Child Matters: Raise a Great Reader

Hello Everyone,

Nutrition Nourishment is focusing on Children Matter and children’s health in the next couple of weeks for school holidays. In Today’s blog we take a look at what parents can of to help their kids build a foundation for literacy.

Up Their Omega 3’s

A six-month study published in the Journal of Child Psychology and Psychiatry found that nine and ten year olds were who given a supplement of Omega 3 fatty acids, including eicosapentaenoic acid (EPA) and docosahexaenoic acid (DHA), plus small amount of omega 6, were better able to read aloud, had superior pronunciation and had less trouble reading a series of letters quickly than those who had a placebo. It’s estimated that around 6% of aussie kids get enough omega 3 in their diet, according to recent data analysis published in the journal nutrition.

So what does Omega 3 do?

They are an integral part of cell membranes throughout the body and affect the function of the cell receptors in these membranes. They provide the starting point for making hormones that regulate blood clotting, contraction and relaxation of artery walls, and inflammation. They also bind to receptors in cells that regulate genetic function. Likely due to these effects, omega-3 fats have been shown to help prevent heart disease and stroke, may help control lupus, eczema, and rheumatoid arthritis, and may play protective roles in cancer and other conditions.

Where can you find Omega 3 in foods?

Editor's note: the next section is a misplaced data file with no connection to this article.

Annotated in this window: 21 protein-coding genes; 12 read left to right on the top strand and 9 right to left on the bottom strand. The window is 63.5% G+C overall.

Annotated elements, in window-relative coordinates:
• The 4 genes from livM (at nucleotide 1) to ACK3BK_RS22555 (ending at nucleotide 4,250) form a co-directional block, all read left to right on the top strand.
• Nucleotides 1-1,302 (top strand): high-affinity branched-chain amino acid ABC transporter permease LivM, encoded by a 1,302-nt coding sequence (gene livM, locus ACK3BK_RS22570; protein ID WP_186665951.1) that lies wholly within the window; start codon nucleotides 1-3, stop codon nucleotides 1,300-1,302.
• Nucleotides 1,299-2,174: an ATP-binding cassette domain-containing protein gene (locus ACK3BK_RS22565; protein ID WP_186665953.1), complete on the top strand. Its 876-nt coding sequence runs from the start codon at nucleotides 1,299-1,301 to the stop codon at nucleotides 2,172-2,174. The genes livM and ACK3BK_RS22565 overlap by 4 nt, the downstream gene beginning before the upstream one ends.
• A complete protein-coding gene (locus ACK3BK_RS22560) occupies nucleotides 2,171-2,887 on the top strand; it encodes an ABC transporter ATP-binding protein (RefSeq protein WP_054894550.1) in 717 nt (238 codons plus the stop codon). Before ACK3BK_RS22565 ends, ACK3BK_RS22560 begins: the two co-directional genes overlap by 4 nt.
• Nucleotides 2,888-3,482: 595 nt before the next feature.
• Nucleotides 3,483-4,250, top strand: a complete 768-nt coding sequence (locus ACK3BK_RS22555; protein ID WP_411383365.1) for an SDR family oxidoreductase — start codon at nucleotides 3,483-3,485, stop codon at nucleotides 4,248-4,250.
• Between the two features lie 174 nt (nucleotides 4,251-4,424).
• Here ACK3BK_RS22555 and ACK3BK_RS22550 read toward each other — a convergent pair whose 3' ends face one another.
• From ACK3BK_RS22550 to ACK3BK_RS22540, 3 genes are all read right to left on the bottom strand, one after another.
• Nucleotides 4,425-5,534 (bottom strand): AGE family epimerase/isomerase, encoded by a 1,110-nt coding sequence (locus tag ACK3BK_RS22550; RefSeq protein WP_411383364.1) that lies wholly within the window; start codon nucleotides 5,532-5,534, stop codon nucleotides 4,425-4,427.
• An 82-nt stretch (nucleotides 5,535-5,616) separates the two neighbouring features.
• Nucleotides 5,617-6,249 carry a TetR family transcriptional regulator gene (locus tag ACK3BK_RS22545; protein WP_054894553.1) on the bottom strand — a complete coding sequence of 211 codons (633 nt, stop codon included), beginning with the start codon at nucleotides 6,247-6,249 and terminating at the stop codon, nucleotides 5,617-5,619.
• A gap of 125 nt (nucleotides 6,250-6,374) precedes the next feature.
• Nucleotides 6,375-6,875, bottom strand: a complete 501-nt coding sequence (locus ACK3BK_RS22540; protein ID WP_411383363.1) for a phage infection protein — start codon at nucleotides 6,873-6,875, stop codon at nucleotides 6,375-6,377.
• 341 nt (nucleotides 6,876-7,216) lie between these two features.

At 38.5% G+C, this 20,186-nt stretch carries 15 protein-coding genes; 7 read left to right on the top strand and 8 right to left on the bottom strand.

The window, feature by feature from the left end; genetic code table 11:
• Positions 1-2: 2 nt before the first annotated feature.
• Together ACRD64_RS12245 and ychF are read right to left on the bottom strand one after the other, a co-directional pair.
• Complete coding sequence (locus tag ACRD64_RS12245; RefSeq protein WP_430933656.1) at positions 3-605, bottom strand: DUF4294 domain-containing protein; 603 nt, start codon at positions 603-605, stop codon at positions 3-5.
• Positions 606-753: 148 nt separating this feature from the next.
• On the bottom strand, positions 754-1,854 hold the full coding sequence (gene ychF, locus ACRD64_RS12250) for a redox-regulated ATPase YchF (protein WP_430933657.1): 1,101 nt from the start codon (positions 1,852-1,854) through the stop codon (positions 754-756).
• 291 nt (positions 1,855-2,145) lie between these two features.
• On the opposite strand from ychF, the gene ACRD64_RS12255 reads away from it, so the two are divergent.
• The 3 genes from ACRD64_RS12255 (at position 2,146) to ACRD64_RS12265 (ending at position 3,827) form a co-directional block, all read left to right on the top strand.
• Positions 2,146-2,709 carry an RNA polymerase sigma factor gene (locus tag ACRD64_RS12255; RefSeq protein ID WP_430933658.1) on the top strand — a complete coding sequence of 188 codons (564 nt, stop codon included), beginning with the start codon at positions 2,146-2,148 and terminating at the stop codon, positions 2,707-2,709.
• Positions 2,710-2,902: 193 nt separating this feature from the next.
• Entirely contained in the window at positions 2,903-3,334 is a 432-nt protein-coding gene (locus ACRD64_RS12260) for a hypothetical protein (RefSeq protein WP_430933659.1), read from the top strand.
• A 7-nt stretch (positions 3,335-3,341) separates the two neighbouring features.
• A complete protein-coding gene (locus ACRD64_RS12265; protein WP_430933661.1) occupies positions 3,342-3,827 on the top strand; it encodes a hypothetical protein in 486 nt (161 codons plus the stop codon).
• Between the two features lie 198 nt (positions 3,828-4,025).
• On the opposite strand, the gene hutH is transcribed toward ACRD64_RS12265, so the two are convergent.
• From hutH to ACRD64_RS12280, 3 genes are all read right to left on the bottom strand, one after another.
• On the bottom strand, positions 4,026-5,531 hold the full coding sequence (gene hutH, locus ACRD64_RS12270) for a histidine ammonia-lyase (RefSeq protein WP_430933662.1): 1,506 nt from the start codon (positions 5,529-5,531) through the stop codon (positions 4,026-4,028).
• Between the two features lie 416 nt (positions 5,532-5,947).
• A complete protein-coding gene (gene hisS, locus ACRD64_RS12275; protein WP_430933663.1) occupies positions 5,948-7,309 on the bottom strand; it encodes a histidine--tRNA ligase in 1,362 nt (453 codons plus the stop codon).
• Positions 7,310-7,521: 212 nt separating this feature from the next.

Flaxseeds and oil, chia seeds, oily fish including salmon and sardines, seafood, walnuts, soybeans, spinach, some fortified omega 3 chicken eggs, edamame beans, brassica vegetables such as broccoli and cabbages, and tofu.

Bedtime Matters:

Children with irregular bedtimes, or going to bed after 9pm, did poorly on reading test, A University College London Study found. “Routines really do seem to be the most important for children” Lead researcher professor Amanda Sacker claims.

Read Aloud Continuously

Practice makes perfect, but imitation exceeds expectations. Misty Adoniou, an associate professor in languages and literacy at the University of Canberra, says “When we read aloud to our kids, we read books that are beyond their ability so they’re being introduced to a new vocabulary. And the size of their vocabulary is the best predictor of how they’l do at school.” A recent Australian survey found that the number of parents who are reading to their children on a regular basis rapidly declines from the age of six, with only 4% continuing to read to their children after they’ve turned nine.

Turn Real Pages

Technology is an important part o our society these days, however “It’s important for children to see their parents reading a physical book”, says Adoniou. “A lot of parents read on devices but kids don’t know what they’re doing, whether they are on Facebook or flicking through their instagram feed. When you’ve got a book in you hand, there’s no mistaking you’re reading and making time for them.”. Children should follow suit. A study by Stravanger University in Norway found that book readers were better at recalling plot points than digital readers, They also scored higher in narrative coherence, immersion and empathy.

So if it’s not a habit in your household yet, why not take the opportunity of school holidays to begin reading to your children to improve their skills, intellect and the bond between parent and child. Children love when you make time for them, to be present and focus on the present.

And As Always Healthiest Regards

Tegan Carrall

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